Wednesday 17 January 2018

Choose subjects you like for Leaving Cert

Guidance counsellor Aoife Walsh
Guidance counsellor Aoife Walsh

Many transition year (TY) and third year students are currently grappling with which subjects to take for Leaving Cert. Thankfully, this issue is not as complex as it may first appear.

While the decision to select, or drop, certain subjects may have an impact on post Leaving Cert opportunities, it is likely to be less than students and parents may think.

In my opinion, subject selection has a greater influence on how a student performs at Leaving Cert overall - and the better their results, the more choices they have.

Here are three considerations which will help any student make good choices for Leaving Cert.

Choose what you like

Every subject is challenging. Most schools offer five class periods a week for each subject. In addition, students should be doing two to three hours study in their own time. This means students will be spending a lot of time engaging in subjects for the next two years. By choosing subjects that they enjoy, students will find it easier.

Students are likely to perform better in subjects that they enjoy. Higher grades and higher CAO points mean that students will have more options and will be able to compete for access to more courses. Students are also likely to pursue courses that are related to subjects they enjoyed at school; therefore, by choosing subjects they enjoy, students are likely to be choosing what they may need as well.

Choose what you are good at

One way students can maximise their Leaving Cert results is by playing to their strengths. It is also likely that by choosing subjects they are good at they are choosing fields they hope to study or work in later on.

There are a number of considerations that may help young people become aware of the subjects in which they are strong. Firstly, consider Junior Certificate results, if available. It is important not only to look at the subjects in which students achieved the highest grades, but also why students performed best in these. Perhaps the subject was taught by a favourite teacher, perhaps a large project component helped.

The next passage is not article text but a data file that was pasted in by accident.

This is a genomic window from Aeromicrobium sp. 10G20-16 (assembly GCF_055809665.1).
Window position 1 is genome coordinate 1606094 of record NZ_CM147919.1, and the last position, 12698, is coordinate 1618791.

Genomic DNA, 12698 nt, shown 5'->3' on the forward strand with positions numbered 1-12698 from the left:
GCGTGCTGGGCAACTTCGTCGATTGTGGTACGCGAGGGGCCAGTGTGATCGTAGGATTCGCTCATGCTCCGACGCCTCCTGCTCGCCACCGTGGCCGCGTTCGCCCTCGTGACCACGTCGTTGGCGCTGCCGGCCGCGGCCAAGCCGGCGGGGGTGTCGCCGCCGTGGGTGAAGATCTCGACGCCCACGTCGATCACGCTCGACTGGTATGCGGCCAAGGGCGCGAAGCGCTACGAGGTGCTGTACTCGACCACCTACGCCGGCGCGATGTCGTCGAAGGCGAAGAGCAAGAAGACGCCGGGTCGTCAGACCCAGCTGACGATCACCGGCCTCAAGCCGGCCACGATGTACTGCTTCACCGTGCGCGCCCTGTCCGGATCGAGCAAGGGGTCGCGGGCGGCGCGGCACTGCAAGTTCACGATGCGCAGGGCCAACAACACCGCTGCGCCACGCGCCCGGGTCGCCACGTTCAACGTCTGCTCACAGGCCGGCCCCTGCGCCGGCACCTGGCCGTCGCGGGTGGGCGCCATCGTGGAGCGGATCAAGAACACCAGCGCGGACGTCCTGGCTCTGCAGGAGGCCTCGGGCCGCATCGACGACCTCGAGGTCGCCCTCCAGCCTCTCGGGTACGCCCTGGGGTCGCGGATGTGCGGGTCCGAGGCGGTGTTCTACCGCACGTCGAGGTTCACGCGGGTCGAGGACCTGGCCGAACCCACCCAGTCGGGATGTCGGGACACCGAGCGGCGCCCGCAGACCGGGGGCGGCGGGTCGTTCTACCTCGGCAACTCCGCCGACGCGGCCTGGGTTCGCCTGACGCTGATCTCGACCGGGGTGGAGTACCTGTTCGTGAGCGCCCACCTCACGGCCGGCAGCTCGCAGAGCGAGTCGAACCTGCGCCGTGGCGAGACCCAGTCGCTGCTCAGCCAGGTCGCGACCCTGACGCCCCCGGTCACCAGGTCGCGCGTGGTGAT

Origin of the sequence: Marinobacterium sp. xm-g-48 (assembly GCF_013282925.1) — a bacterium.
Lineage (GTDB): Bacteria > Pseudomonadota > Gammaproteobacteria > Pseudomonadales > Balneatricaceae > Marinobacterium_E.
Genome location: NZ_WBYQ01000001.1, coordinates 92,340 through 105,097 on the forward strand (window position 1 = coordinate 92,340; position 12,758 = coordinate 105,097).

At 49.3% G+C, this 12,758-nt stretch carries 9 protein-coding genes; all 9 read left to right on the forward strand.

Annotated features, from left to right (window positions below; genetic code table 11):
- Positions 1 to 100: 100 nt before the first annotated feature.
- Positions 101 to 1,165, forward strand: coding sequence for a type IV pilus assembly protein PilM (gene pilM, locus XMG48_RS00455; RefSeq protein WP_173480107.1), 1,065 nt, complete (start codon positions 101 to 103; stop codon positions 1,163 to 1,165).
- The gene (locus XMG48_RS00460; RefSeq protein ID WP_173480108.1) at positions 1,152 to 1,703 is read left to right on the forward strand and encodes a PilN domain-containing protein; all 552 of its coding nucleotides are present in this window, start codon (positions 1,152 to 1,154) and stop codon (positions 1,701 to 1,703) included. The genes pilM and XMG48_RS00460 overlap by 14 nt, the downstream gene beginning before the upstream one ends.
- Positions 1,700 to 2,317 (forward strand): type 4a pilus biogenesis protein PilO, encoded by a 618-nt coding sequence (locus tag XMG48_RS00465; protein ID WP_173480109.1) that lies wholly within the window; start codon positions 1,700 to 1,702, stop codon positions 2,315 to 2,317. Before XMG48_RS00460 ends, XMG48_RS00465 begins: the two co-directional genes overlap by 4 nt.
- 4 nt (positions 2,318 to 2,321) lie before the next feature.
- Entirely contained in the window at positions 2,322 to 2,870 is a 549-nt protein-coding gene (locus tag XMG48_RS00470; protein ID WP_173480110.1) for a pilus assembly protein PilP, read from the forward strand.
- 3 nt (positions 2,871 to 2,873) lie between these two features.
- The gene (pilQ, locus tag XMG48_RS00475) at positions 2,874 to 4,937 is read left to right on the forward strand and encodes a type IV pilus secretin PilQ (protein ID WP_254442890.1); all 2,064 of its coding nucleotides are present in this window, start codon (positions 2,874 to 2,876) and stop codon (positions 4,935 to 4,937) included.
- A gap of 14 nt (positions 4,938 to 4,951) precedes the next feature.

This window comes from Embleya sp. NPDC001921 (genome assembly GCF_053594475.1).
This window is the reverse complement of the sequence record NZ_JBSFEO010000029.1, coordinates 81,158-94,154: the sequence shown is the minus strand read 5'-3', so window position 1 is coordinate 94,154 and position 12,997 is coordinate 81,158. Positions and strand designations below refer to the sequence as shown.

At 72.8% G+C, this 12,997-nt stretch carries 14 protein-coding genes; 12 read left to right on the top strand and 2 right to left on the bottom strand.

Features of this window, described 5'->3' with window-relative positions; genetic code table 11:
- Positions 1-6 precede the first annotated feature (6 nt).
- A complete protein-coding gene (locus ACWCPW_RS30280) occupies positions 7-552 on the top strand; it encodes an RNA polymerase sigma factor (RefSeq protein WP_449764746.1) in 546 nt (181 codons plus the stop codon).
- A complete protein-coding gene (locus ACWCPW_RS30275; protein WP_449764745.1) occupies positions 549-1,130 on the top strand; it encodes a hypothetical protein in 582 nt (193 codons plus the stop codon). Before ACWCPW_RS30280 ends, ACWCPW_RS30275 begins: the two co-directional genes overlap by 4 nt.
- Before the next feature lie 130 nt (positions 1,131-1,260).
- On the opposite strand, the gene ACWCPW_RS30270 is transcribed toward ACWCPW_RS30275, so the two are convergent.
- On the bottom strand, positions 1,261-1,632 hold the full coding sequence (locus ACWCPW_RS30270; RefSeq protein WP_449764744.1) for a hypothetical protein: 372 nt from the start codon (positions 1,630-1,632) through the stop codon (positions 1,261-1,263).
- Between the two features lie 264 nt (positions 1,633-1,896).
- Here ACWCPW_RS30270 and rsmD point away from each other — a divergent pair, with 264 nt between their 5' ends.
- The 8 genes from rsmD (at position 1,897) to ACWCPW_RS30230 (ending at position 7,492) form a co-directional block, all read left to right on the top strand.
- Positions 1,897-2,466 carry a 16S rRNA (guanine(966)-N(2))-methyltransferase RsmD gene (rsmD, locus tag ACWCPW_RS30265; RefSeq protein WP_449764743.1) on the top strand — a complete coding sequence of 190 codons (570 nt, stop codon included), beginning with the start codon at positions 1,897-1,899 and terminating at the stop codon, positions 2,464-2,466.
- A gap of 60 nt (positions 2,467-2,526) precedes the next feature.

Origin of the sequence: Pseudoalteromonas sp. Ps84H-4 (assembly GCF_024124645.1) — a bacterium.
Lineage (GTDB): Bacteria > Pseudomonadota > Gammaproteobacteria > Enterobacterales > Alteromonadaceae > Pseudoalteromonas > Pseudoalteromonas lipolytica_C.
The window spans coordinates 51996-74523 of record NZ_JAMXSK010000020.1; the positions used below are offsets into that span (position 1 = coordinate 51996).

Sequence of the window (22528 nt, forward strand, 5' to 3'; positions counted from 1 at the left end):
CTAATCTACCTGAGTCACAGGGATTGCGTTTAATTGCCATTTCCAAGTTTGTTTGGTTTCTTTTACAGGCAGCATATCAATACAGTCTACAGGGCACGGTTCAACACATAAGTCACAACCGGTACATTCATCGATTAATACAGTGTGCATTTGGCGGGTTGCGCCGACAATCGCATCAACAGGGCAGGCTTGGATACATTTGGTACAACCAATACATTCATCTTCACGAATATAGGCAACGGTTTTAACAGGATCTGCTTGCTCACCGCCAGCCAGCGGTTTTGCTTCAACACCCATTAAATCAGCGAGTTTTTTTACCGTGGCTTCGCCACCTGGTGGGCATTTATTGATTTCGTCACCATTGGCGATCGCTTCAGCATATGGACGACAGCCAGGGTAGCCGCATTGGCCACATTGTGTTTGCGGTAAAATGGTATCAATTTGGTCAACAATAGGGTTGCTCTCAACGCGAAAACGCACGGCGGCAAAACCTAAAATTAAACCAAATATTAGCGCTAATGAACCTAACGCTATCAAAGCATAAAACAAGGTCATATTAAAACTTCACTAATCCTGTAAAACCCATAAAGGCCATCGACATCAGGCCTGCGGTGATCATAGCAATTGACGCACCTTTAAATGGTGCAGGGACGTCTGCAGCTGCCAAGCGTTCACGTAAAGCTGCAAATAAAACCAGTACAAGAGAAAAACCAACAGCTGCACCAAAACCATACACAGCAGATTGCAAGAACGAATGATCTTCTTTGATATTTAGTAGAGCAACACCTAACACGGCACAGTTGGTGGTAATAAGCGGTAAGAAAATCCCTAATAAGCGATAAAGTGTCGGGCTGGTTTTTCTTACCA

At this stage, many students will have participated in some aptitude testing and it is important to consider these results and discuss them with someone who is able to interpret them, such as a guidance counsellor. Other testing is available on

Finally, students should consider their hobbies and interests, subjects they have taken in TY and also speak to their families and friends.

Think about what you might need

There are certain subjects that may be required for entry to third level; however, often these requirements are less complex than originally thought. Students should spend about 80pc of their time considering what they like and what they are good at, and 20pc of their time considering what they need.

If students have ideas about what they would like to study after school they should research the entry requirements for these courses thoroughly in a variety of different institutions. If students are not yet clear on what they would like to study at third level they should research the requirements for a number of different areas and consider common themes.

This can be done on Students should pay particular attention when considering their choices in the areas of languages, sciences and technical subjects.

Aoife Walsh is a guidance counsellor at Malahide Community School, Co Dublin

Important dates


Further Education & Training Fair - Brandon Hotel Tralee


Teagasc Spring Open Day -Pallaskenry Agricultural College


Closing date of some art and design courses - UCAS


Music Entrance Test - Maynooth University


Interviews - Liberties College

Information Session Dublin - Open University, Holles St, 4-7pm

Q. I wish to apply for a PLC course that will help me get into commerce in UCD in the event I don't get enough points in the Leaving Cert. Is there a specific one I should do and if so how do I find out what it is?

A Most, but not all, third level courses accept FETAC qualifications for entry. There is a simple enough way to find out if a particular third level course accepts a FETAC qualification, and which FETAC courses they will consider. As you are interested in a particular course we will use this as an example. However the process outlined below can be used to check out which FETAC qualifications any third level course will accept. is extremely helpful in this regard. On its website, click on Course Finder and look up the third level course in which you are interested in Higher Education/CAO. Click on the course title (in this case commerce) and scroll down until you see a section entitled QQI FETAC applicants, which provides information on which FETAC qualifications are accepted for entry, and any subject requirements. In the case of commerce in UCD the following course code is listed 5M2012. This means that UCD will consider applications from graduates of this course. If this section doesn't appear it is quite likely there is not a PLC entry route to this course.

The next step is to see where this course is offered: copy the course code and paste it in the PLC/Further Education section of Course Finder. It may be helpful to restrict the search by county.

It is prudent to check that the course offers all subjects that may be required for entry to your chosen third level course. For example, in the case of commerce in UCD any student who does not achieve the required maths grade in the Leaving Cert will be expected to present a distinction in C20139 or 5N1833 maths for entry.

Irish Independent

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